Is your WP site under attack RIGHT NOW and you don't know it?

by ronr
8 replies
Yesterday and today one of my WP sites is under attack by one of more people try to login. Probably an automated script.

How do I know this is happening?

I'm using a free plugin that emails me when it soemone tries to break in. Not only that I can limit the amount of times they can try to login and I can determine how long they will be locked out.

I've tried a bunch of paid plugins and many of them work but but this one if free so I thought I would pass it along. Even if it's the only security pluging you use it will help you.

I hope this helps.

WordPress › Limit Login Attempts « WordPress Plugins

#attack #site
  • Profile picture of the author technician27
    When I used to run my WP site I used a plug in (can't remember name of it) it was blocking IPs after log in failed a few times. you can set it to as many as times you like. Try this WordPress › Limit Login Attempts « WordPress Plugins or search for wordpress login attempts plugin something.
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  • Profile picture of the author Mark Hess
    Ron, that's a great tip...

    Another good plugin to install (although this plugin hasn't been updated in over 2 years it still works like a charm), is Wordpress Firewall 2 - WordPress › WordPress Firewall 2 « WordPress Plugins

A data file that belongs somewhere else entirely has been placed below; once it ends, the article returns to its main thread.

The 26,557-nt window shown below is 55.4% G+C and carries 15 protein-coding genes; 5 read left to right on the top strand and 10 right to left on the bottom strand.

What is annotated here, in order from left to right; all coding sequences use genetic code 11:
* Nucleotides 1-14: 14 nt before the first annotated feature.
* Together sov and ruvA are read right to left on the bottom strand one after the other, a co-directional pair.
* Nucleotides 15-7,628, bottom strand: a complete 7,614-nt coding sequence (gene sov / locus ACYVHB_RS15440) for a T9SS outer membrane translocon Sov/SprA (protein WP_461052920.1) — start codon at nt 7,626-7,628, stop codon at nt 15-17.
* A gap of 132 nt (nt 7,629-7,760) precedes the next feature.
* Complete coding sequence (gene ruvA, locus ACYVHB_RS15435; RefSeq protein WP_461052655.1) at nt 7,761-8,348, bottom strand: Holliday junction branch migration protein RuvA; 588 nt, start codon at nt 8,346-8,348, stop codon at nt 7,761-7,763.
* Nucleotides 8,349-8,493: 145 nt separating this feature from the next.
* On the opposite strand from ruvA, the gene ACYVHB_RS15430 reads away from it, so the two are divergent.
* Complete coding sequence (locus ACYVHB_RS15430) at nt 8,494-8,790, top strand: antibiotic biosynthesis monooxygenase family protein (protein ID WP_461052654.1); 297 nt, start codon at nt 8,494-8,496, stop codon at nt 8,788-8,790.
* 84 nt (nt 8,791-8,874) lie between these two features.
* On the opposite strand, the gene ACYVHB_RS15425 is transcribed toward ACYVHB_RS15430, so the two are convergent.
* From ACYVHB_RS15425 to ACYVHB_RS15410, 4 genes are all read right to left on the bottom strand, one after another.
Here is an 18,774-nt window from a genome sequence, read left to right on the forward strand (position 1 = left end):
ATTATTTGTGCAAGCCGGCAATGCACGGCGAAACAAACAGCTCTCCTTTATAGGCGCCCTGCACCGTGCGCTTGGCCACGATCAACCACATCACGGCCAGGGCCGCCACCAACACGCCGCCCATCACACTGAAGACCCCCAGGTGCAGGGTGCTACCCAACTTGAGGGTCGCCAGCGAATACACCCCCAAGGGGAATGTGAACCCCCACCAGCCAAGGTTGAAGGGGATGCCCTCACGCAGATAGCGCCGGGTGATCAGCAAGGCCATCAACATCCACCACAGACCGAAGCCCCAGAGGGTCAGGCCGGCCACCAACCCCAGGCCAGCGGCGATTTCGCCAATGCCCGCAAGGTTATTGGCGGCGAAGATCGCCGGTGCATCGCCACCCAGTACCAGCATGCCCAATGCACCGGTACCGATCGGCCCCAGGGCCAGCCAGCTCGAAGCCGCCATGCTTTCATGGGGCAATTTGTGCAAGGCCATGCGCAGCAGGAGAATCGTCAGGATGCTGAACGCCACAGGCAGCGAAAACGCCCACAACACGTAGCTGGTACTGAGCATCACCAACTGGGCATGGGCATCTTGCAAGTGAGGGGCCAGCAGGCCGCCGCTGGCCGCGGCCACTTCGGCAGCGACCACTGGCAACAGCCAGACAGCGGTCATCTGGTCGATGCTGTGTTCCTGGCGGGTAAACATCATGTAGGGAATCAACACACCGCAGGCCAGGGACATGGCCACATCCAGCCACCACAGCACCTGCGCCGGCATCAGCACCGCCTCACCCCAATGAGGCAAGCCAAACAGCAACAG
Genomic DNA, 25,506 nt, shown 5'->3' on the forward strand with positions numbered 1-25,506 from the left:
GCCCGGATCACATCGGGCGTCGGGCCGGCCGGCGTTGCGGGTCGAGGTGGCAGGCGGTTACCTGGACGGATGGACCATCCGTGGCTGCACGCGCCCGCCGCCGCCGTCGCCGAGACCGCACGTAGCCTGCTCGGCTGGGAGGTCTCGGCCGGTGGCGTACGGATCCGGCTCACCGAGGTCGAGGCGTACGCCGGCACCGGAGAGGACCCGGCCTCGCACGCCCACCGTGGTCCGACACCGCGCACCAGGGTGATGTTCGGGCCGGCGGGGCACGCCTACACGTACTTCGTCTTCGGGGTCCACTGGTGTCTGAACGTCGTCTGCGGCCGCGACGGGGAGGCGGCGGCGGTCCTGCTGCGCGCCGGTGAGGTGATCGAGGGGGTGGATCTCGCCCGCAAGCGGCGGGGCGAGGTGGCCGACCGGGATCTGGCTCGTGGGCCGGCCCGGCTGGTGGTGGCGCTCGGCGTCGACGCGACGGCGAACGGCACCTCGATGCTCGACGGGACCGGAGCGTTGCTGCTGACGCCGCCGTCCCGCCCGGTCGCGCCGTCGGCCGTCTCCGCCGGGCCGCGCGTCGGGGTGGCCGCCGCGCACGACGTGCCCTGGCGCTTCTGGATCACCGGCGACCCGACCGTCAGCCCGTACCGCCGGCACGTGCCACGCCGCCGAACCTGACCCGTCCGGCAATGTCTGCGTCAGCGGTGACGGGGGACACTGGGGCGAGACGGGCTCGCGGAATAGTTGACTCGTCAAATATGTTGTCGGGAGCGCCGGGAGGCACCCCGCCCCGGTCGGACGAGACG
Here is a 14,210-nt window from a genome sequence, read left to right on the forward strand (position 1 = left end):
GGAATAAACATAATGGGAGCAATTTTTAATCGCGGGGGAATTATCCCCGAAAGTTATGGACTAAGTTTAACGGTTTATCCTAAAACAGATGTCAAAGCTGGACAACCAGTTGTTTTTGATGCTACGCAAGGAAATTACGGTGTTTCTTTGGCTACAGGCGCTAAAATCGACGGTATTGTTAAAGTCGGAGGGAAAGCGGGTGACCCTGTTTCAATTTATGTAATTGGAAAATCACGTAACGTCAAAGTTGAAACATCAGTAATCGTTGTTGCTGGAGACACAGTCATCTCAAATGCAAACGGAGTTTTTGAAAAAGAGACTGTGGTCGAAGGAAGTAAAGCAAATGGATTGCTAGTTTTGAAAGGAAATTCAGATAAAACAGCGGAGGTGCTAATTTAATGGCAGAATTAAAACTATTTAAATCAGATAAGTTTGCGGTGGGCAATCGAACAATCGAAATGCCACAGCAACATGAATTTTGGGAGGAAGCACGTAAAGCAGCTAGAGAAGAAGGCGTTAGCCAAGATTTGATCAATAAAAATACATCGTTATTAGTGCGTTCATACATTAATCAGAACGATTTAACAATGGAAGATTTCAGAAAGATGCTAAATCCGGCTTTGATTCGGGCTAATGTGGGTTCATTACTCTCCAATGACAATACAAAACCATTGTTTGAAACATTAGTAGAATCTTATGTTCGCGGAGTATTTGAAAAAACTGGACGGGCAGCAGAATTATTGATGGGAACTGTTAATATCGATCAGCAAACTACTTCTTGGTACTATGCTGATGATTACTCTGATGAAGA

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  • Profile picture of the author Igman
    Ron, Thank you for this post!

    That's true, many people do not realize that their blogs get hundreds unauthorized login attempts daily. This hacking method is known as a Brute Force attack.

    I would also add several more important precautions.

    1. Installing a captcha plugin on your login page.
    It will increase waiting time for the bots before they reach the login/pass form.

    2. Malware monitoring is also important.
    You need to scan your WordPress core, plug-ins, and themes for changes against the original files. I've been using Wordfence Security for many months. It's a free plugin that helps detect harmful scripts and suspicious changes in your file system.

    3. Changing the WordPress Login Username
    Go to the Profile page and change your username from there. The fact is that most brute force attacks are automated. Bots are using a big dictionary with common words like 'admin', 'administrator', your domain name etc... So to add extra level security, you should use a random username + a strong password (37 characters would be fine) including special characters : $%#@.

    Here is a good example: dHF$3R9iu&W#4tXK@YN7x4cx!Bv%gUEV25sf

    Good luck,

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    • Profile picture of the author ronr
      Good responses and ideas.

      Also I've had a couple WP sites get infected with malware to the point that I couldn't login.

      There are people are fiverr who will restore your site and get rid of the malware for $5. Definately worth the money.

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  • Profile picture of the author sbucciarel
    I use that plugin. Great plugin to help with Wordpress security
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    • Profile picture of the author 1byte
      Wordfence is a great free plugin that will notify you of attacks, and allow you to lock out potential hackers after so many attempts.
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